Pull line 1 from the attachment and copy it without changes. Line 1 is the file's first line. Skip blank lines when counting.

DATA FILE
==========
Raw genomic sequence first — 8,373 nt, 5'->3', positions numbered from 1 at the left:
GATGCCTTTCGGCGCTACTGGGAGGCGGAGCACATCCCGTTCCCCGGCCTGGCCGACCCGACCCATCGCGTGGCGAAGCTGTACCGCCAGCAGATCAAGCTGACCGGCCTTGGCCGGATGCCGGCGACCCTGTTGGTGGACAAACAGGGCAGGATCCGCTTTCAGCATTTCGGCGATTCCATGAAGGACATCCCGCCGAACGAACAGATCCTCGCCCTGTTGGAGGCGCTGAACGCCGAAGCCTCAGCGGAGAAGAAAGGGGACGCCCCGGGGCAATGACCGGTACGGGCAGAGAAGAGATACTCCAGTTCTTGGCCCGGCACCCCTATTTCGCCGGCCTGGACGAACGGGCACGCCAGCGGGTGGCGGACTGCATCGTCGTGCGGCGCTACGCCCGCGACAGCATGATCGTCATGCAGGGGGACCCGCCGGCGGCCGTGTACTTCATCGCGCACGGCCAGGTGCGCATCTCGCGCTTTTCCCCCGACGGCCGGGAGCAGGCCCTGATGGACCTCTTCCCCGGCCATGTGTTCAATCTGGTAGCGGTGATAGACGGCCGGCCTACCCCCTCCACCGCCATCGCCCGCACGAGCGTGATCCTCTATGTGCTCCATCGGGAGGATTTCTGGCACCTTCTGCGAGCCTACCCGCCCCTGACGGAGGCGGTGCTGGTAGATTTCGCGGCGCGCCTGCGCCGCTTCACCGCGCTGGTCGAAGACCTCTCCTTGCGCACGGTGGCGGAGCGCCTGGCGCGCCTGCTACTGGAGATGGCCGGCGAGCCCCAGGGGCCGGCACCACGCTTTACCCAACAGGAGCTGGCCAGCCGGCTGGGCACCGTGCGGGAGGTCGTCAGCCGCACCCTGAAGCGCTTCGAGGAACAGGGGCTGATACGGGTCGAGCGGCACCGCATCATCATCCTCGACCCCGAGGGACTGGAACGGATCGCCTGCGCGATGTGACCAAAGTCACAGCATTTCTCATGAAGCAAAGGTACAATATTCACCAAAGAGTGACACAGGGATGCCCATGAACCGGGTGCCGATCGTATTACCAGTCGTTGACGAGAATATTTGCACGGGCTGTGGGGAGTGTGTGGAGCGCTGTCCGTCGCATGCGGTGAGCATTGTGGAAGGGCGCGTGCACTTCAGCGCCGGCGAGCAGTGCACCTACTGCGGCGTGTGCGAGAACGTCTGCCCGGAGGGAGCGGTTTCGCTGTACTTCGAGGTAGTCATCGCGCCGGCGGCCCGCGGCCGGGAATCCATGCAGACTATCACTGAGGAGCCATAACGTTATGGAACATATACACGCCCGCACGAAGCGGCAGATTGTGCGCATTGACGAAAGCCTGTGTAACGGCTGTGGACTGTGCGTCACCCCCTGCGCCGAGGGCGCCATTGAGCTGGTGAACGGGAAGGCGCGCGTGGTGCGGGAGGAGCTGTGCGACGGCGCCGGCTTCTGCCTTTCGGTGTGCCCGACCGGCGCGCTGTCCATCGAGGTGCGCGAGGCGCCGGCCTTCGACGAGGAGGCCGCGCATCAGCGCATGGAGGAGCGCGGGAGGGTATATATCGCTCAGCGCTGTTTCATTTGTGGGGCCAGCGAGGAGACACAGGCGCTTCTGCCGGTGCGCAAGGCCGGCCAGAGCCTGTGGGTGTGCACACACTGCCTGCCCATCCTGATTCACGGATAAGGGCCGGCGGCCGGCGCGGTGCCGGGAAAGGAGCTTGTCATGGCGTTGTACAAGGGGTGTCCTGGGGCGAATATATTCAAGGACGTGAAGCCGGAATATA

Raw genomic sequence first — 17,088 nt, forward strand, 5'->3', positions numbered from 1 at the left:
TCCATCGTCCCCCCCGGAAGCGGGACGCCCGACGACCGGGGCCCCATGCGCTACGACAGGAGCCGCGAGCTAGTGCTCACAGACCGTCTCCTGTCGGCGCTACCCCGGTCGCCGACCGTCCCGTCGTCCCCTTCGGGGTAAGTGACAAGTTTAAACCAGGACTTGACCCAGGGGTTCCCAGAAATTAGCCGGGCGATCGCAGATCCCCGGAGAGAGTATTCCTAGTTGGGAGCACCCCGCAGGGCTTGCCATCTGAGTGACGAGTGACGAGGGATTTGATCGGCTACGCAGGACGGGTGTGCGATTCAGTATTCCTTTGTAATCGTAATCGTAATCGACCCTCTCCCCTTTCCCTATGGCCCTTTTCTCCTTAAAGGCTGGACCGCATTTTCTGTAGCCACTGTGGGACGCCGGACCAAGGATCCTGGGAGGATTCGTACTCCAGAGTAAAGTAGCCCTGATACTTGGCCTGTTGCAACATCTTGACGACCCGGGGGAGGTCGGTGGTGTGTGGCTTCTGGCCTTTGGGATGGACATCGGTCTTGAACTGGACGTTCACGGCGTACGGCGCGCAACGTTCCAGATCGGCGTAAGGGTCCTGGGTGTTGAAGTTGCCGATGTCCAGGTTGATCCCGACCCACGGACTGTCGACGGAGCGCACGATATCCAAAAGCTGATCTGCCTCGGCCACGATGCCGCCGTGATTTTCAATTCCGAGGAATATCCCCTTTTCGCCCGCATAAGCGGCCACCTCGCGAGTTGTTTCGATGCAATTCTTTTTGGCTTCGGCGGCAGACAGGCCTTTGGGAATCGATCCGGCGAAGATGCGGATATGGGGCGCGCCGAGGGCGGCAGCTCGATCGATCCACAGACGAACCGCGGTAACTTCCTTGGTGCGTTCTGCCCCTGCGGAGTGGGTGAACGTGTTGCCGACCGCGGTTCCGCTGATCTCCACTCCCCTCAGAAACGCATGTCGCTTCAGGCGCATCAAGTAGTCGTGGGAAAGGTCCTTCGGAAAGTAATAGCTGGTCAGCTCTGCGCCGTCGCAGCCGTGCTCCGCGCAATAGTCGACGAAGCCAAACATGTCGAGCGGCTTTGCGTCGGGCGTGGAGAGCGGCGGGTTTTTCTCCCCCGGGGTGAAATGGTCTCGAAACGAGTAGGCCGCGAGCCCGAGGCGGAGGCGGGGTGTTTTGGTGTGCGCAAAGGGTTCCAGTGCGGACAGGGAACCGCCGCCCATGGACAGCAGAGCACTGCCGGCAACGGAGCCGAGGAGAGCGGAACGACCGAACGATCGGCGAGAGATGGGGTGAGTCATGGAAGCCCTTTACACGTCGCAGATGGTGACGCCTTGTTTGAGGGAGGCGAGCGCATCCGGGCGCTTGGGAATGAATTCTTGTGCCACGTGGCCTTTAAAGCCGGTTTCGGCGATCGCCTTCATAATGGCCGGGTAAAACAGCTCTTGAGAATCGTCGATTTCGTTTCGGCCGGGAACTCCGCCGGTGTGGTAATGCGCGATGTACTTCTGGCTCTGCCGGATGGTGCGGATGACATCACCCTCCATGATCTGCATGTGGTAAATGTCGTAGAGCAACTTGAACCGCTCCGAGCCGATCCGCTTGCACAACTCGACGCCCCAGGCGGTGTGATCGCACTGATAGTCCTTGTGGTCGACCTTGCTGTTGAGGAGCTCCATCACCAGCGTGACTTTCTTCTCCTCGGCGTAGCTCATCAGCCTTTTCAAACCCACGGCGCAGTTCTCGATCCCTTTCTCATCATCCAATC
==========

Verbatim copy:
Raw genomic sequence first — 8,373 nt, 5'->3', positions numbered from 1 at the left: